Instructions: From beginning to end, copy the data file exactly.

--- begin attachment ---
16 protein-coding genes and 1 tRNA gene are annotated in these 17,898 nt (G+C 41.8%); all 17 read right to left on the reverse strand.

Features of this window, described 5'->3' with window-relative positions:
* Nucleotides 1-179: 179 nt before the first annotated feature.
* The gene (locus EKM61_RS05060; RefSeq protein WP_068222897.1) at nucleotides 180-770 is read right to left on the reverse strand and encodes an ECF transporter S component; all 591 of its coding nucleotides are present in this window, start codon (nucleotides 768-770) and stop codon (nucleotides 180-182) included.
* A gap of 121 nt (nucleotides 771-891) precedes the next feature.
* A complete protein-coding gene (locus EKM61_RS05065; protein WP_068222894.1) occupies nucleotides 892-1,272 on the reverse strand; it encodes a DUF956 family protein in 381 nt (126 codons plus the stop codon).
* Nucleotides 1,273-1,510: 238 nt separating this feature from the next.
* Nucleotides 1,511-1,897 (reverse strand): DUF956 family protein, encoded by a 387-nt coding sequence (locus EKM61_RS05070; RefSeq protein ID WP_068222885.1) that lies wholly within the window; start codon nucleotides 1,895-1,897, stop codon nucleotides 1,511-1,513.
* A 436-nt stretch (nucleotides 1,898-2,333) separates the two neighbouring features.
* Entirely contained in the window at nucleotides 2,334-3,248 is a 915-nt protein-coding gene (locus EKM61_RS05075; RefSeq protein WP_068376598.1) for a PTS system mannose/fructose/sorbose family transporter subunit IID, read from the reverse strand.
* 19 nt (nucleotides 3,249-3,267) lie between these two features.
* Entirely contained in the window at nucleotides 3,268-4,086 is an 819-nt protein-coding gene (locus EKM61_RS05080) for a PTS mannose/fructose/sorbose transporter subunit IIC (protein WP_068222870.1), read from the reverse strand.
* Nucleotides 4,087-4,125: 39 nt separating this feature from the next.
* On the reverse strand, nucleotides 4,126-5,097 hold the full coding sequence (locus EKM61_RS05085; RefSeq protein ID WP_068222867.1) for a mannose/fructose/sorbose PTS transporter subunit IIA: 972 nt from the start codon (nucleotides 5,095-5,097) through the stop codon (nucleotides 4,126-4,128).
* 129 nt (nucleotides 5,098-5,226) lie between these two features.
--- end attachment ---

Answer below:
16 protein-coding genes and 1 tRNA gene are annotated in these 17,898 nt (G+C 41.8%); all 17 read right to left on the reverse strand.

Features of this window, described 5'->3' with window-relative positions:
* Nucleotides 1-179: 179 nt before the first annotated feature.
* The gene (locus EKM61_RS05060; RefSeq protein WP_068222897.1) at nucleotides 180-770 is read right to left on the reverse strand and encodes an ECF transporter S component; all 591 of its coding nucleotides are present in this window, start codon (nucleotides 768-770) and stop codon (nucleotides 180-182) included.
* A gap of 121 nt (nucleotides 771-891) precedes the next feature.
* A complete protein-coding gene (locus EKM61_RS05065; protein WP_068222894.1) occupies nucleotides 892-1,272 on the reverse strand; it encodes a DUF956 family protein in 381 nt (126 codons plus the stop codon).
* Nucleotides 1,273-1,510: 238 nt separating this feature from the next.
* Nucleotides 1,511-1,897 (reverse strand): DUF956 family protein, encoded by a 387-nt coding sequence (locus EKM61_RS05070; RefSeq protein ID WP_068222885.1) that lies wholly within the window; start codon nucleotides 1,895-1,897, stop codon nucleotides 1,511-1,513.
* A 436-nt stretch (nucleotides 1,898-2,333) separates the two neighbouring features.
* Entirely contained in the window at nucleotides 2,334-3,248 is a 915-nt protein-coding gene (locus EKM61_RS05075; RefSeq protein WP_068376598.1) for a PTS system mannose/fructose/sorbose family transporter subunit IID, read from the reverse strand.
* 19 nt (nucleotides 3,249-3,267) lie between these two features.
* Entirely contained in the window at nucleotides 3,268-4,086 is an 819-nt protein-coding gene (locus EKM61_RS05080) for a PTS mannose/fructose/sorbose transporter subunit IIC (protein WP_068222870.1), read from the reverse strand.
* Nucleotides 4,087-4,125: 39 nt separating this feature from the next.
* On the reverse strand, nucleotides 4,126-5,097 hold the full coding sequence (locus EKM61_RS05085; RefSeq protein ID WP_068222867.1) for a mannose/fructose/sorbose PTS transporter subunit IIA: 972 nt from the start codon (nucleotides 5,095-5,097) through the stop codon (nucleotides 4,126-4,128).
* 129 nt (nucleotides 5,098-5,226) lie between these two features.